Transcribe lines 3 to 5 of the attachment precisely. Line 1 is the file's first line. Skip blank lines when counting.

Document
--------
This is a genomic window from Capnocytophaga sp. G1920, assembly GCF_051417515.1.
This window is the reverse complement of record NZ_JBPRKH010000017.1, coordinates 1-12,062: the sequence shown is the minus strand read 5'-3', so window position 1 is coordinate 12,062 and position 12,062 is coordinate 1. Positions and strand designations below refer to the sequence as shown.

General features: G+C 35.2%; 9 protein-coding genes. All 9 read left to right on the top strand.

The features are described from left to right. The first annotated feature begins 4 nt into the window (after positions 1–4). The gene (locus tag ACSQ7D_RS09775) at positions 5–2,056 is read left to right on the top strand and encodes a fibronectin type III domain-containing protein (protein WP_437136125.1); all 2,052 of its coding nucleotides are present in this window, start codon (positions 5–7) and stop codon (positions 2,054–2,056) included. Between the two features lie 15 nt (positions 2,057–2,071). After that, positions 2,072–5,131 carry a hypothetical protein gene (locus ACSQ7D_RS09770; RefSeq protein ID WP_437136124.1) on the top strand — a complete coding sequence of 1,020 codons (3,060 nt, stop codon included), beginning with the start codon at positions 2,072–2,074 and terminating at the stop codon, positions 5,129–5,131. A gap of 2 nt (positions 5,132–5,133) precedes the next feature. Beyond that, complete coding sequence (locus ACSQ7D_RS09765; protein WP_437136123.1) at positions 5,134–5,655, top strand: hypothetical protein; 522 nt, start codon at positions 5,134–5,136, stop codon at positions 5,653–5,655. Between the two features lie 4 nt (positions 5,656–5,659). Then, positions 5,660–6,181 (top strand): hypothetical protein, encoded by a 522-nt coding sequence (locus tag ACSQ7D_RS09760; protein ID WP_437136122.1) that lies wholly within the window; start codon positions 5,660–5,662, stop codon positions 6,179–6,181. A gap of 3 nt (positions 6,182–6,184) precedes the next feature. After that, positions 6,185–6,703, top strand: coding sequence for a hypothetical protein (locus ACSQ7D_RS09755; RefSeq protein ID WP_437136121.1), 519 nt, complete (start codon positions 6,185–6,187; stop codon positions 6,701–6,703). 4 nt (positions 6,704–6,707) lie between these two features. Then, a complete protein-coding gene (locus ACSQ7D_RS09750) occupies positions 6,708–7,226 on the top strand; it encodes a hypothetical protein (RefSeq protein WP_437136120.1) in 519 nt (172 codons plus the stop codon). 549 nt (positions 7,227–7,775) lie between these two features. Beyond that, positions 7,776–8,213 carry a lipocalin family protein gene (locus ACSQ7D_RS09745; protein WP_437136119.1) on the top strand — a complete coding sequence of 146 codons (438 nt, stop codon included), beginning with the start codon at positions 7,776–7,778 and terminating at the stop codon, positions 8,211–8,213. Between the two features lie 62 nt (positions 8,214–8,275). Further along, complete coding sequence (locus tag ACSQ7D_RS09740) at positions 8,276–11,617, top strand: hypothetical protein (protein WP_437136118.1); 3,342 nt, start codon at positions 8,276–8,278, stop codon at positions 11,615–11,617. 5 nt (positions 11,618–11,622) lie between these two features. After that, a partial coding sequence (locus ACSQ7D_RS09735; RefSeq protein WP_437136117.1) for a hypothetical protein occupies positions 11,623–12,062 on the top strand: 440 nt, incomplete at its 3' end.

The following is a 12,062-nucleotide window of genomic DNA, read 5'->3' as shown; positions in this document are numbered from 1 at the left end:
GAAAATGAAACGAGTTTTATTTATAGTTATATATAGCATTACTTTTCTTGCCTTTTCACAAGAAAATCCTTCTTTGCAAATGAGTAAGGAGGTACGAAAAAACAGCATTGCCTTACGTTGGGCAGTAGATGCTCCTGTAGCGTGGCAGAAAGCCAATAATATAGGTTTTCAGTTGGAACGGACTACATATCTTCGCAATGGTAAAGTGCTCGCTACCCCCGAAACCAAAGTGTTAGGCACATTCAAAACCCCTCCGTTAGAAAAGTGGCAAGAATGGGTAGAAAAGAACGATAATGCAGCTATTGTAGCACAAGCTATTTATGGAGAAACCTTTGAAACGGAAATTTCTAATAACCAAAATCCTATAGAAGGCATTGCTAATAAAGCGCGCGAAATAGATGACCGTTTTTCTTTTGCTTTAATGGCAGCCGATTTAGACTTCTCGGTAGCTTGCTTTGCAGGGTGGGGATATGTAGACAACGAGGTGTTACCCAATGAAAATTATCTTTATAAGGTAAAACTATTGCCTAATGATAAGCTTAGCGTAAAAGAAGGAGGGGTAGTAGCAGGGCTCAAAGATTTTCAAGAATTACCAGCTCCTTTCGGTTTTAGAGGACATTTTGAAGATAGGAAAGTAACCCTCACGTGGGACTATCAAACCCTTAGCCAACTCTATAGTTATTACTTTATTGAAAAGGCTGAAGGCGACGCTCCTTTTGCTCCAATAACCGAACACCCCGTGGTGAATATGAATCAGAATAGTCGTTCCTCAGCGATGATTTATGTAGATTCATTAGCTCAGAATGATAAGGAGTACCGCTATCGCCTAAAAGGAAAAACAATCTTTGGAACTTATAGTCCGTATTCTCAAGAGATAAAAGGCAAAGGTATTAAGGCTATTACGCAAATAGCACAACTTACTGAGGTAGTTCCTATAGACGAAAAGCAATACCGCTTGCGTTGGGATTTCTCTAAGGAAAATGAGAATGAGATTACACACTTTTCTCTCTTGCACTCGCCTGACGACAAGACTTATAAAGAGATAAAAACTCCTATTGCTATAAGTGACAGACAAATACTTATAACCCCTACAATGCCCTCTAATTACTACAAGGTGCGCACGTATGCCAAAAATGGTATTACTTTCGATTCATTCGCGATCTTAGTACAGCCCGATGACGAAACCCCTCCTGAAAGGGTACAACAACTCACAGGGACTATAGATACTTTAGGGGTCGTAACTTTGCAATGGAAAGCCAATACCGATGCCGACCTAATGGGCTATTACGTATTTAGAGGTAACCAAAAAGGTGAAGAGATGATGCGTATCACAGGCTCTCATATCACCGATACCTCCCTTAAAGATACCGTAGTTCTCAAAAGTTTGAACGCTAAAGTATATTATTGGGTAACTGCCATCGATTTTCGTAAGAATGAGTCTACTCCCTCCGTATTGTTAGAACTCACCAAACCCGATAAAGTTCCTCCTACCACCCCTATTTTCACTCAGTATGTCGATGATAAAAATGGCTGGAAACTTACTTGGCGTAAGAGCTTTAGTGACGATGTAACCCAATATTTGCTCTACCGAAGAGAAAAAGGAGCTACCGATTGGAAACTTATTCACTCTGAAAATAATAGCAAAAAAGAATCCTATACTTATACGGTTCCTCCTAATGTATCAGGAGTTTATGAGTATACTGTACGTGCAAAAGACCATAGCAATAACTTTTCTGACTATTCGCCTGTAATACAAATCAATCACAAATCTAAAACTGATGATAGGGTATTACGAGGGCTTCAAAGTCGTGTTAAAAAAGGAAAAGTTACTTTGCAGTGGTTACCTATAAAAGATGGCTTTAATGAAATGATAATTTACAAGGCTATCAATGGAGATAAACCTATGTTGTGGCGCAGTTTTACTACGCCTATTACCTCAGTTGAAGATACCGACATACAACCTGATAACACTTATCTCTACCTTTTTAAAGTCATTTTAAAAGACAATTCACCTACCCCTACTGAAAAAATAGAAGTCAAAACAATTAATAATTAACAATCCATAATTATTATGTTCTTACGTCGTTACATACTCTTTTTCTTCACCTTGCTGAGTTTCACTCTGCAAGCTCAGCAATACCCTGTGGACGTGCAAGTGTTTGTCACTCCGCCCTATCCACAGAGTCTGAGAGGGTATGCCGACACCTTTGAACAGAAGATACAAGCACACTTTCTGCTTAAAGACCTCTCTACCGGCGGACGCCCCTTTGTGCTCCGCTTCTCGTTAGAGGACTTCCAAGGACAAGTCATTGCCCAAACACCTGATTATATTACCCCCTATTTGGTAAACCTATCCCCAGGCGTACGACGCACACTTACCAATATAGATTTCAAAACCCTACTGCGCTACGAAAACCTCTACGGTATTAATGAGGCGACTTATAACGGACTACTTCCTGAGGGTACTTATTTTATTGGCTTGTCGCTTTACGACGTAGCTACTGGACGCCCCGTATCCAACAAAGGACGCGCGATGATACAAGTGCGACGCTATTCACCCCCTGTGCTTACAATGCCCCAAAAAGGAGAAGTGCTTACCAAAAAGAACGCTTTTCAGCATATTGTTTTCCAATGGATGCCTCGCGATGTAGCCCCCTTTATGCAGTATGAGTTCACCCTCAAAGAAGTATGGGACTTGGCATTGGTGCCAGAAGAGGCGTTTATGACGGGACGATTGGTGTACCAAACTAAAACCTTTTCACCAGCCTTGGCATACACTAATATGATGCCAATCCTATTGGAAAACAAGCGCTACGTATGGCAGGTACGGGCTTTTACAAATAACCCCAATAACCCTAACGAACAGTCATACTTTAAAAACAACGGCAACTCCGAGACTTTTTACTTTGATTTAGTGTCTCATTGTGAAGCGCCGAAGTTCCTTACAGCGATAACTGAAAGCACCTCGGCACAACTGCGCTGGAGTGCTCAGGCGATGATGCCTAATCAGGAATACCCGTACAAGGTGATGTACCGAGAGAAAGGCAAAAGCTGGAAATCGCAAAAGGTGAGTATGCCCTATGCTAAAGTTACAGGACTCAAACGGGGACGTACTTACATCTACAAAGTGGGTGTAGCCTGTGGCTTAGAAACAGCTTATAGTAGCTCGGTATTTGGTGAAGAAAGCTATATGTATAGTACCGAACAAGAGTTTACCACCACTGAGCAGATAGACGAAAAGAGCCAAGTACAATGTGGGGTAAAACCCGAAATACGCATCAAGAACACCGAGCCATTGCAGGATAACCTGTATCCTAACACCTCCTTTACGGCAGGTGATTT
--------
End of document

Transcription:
General features: G+C 35.2%; 9 protein-coding genes. All 9 read left to right on the top strand.

The features are described from left to right. The first annotated feature begins 4 nt into the window (after positions 1–4). The gene (locus tag ACSQ7D_RS09775) at positions 5–2,056 is read left to right on the top strand and encodes a fibronectin type III domain-containing protein (protein WP_437136125.1); all 2,052 of its coding nucleotides are present in this window, start codon (positions 5–7) and stop codon (positions 2,054–2,056) included. Between the two features lie 15 nt (positions 2,057–2,071). After that, positions 2,072–5,131 carry a hypothetical protein gene (locus ACSQ7D_RS09770; RefSeq protein ID WP_437136124.1) on the top strand — a complete coding sequence of 1,020 codons (3,060 nt, stop codon included), beginning with the start codon at positions 2,072–2,074 and terminating at the stop codon, positions 5,129–5,131. A gap of 2 nt (positions 5,132–5,133) precedes the next feature. Beyond that, complete coding sequence (locus ACSQ7D_RS09765; protein WP_437136123.1) at positions 5,134–5,655, top strand: hypothetical protein; 522 nt, start codon at positions 5,134–5,136, stop codon at positions 5,653–5,655. Between the two features lie 4 nt (positions 5,656–5,659). Then, positions 5,660–6,181 (top strand): hypothetical protein, encoded by a 522-nt coding sequence (locus tag ACSQ7D_RS09760; protein ID WP_437136122.1) that lies wholly within the window; start codon positions 5,660–5,662, stop codon positions 6,179–6,181. A gap of 3 nt (positions 6,182–6,184) precedes the next feature. After that, positions 6,185–6,703, top strand: coding sequence for a hypothetical protein (locus ACSQ7D_RS09755; RefSeq protein ID WP_437136121.1), 519 nt, complete (start codon positions 6,185–6,187; stop codon positions 6,701–6,703). 4 nt (positions 6,704–6,707) lie between these two features. Then, a complete protein-coding gene (locus ACSQ7D_RS09750) occupies positions 6,708–7,226 on the top strand; it encodes a hypothetical protein (RefSeq protein WP_437136120.1) in 519 nt (172 codons plus the stop codon). 549 nt (positions 7,227–7,775) lie between these two features. Beyond that, positions 7,776–8,213 carry a lipocalin family protein gene (locus ACSQ7D_RS09745; protein WP_437136119.1) on the top strand — a complete coding sequence of 146 codons (438 nt, stop codon included), beginning with the start codon at positions 7,776–7,778 and terminating at the stop codon, positions 8,211–8,213. Between the two features lie 62 nt (positions 8,214–8,275). Further along, complete coding sequence (locus tag ACSQ7D_RS09740) at positions 8,276–11,617, top strand: hypothetical protein (protein WP_437136118.1); 3,342 nt, start codon at positions 8,276–8,278, stop codon at positions 11,615–11,617. 5 nt (positions 11,618–11,622) lie between these two features. After that, a partial coding sequence (locus ACSQ7D_RS09735; RefSeq protein WP_437136117.1) for a hypothetical protein occupies positions 11,623–12,062 on the top strand: 440 nt, incomplete at its 3' end.

The following is a 12,062-nucleotide window of genomic DNA, read 5'->3' as shown; positions in this document are numbered from 1 at the left end: